We continue to celebrate Black August, which is the annual commemoration and prison-based holiday, to remember Black freedom fighters and political prisoners and to highlight Black resistance against racial oppression. It is a time for reflection, study, and action to promote Black Liberation.
Black August began as a commemoration of the black revolutionary George Jackson in the California State Prison System, but August is important because a plethora of vital moments in the struggle for Black Freedom have anniversaries in August. Here are some events observed during Black August:
Haitian Revolution (Aug 21, 1791) – a successful insurrection by self-liberated slaves against French colonial rule in Saint-Domingue, now known as Haiti.
Nat Turner’s Rebellion (Aug 21, 1831) – a rebellion of enslaved Virginians that took place in Southampton County, Virginia, led by Nat Turner.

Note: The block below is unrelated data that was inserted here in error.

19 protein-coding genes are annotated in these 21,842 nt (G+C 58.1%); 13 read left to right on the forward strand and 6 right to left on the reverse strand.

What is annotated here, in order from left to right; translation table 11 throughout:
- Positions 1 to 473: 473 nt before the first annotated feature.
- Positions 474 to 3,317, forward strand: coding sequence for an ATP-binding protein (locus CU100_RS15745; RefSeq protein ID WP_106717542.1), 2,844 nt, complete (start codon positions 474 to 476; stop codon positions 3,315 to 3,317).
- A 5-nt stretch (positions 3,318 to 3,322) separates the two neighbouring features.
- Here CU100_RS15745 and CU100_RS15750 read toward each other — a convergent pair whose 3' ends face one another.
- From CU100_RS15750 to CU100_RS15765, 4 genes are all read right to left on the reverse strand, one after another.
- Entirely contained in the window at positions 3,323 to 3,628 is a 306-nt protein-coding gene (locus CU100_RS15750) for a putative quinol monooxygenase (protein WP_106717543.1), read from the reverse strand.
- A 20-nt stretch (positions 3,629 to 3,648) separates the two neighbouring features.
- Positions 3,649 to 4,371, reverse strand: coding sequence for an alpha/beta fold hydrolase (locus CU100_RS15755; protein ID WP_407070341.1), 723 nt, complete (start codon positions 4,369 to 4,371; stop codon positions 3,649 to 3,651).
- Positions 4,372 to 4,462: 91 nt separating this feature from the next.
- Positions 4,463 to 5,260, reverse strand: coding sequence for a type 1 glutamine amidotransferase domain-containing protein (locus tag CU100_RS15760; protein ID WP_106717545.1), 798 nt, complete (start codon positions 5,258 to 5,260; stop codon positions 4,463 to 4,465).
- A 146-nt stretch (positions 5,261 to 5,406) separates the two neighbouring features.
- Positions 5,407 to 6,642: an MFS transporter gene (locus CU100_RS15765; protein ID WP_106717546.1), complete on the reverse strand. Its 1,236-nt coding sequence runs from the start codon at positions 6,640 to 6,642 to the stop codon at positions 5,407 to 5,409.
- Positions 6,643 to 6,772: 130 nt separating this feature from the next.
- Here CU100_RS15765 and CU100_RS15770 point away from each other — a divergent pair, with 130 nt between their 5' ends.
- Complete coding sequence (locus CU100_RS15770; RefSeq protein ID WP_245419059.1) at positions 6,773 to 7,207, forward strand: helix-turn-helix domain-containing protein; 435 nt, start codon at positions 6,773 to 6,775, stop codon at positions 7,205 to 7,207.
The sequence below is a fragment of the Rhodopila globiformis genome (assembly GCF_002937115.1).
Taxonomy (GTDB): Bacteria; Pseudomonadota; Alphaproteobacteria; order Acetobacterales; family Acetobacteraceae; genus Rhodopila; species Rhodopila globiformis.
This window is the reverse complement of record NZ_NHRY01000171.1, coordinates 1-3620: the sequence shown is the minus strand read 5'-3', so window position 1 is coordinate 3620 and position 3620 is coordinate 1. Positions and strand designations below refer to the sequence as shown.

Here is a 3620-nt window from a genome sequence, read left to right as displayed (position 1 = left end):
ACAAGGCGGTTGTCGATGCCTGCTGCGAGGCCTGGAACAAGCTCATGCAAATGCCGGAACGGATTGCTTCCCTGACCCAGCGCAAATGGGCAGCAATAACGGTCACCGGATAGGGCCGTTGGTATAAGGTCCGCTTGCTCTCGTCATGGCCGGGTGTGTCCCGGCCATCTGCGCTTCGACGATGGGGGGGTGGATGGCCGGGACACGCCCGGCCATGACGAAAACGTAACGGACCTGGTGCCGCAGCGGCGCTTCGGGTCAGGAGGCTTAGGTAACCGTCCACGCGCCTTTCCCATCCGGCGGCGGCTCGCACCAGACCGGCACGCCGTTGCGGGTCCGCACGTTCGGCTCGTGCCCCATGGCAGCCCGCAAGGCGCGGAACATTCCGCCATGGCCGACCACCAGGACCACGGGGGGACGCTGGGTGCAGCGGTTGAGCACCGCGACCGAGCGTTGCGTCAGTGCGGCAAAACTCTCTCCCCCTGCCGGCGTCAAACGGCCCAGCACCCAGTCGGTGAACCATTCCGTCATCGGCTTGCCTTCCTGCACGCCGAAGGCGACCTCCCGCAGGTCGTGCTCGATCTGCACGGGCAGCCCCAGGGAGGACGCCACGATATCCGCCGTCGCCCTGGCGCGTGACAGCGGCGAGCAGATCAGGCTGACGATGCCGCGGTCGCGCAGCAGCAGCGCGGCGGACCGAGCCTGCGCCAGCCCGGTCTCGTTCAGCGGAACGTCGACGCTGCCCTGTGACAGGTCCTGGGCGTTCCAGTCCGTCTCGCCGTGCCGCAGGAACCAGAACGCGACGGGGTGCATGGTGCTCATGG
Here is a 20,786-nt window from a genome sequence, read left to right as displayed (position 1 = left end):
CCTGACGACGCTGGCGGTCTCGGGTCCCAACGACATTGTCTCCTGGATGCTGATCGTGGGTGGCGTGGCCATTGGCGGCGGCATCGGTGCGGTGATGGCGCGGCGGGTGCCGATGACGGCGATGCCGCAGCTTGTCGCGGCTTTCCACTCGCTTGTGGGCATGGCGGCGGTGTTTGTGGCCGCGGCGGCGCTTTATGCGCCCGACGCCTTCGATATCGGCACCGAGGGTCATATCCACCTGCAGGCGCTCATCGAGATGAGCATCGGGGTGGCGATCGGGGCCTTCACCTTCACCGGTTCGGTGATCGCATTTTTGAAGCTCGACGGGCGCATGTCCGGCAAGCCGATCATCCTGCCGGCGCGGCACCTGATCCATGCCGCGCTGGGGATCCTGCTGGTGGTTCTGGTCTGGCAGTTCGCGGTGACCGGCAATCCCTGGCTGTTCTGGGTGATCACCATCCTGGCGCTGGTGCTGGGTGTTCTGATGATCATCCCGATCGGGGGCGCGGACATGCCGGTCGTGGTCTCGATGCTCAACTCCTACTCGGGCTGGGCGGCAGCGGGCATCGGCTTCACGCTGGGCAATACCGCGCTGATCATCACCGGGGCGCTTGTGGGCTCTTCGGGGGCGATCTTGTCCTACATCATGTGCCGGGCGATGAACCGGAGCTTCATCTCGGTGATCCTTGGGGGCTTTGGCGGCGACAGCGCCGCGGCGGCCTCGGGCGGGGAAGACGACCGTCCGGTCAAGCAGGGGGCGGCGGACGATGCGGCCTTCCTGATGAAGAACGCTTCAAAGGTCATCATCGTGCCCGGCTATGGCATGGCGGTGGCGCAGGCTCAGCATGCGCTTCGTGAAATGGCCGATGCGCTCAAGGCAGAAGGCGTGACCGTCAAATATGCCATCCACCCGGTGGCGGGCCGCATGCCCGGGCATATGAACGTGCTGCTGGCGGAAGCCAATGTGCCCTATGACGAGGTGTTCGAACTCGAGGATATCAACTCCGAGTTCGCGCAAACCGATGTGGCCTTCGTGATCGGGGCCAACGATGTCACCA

The Underground Railroad (Aug 2, 1850) – established by Harriet Tubman to help aid enslaved people in their escape routes to freedom.
Fugitive Slave Law Convention (Aug 21-22, 1850) – a convention chaired by Frederick Douglass, in New York to organize opposition to the passage of the Fugitive Slave Act of 1850, which legalized the capture of escaped enslaved people in every state.
March on Washington for Jobs and Freedom (Aug 28, 1963) – when over 250,000 people gathered at the Lincoln Memorial to draw attention to continuing challenges and inequalities faced by Black people. Also, Martin Luther King Jr. gave his famous “I Have a Dream Speech.”
California Prison Hunger Strikes (took place in Aug 2011, Aug 2013) – Prisoners in Pelican Bay’s Security Housing Unit organized mass hunger strikes at prisons across California to protest solitary confinement and advocated for medical care.
Black August is not just a time for study and reflection; it is also a time to promote action in your community. Want to get involved? Check out some of the local non-profits we support putting in the work!
NC Black Alliance, Raleigh, NC
Emancipate NC, Durham, NC
NC CRED, Durham, NC
PHOTO: March on Washington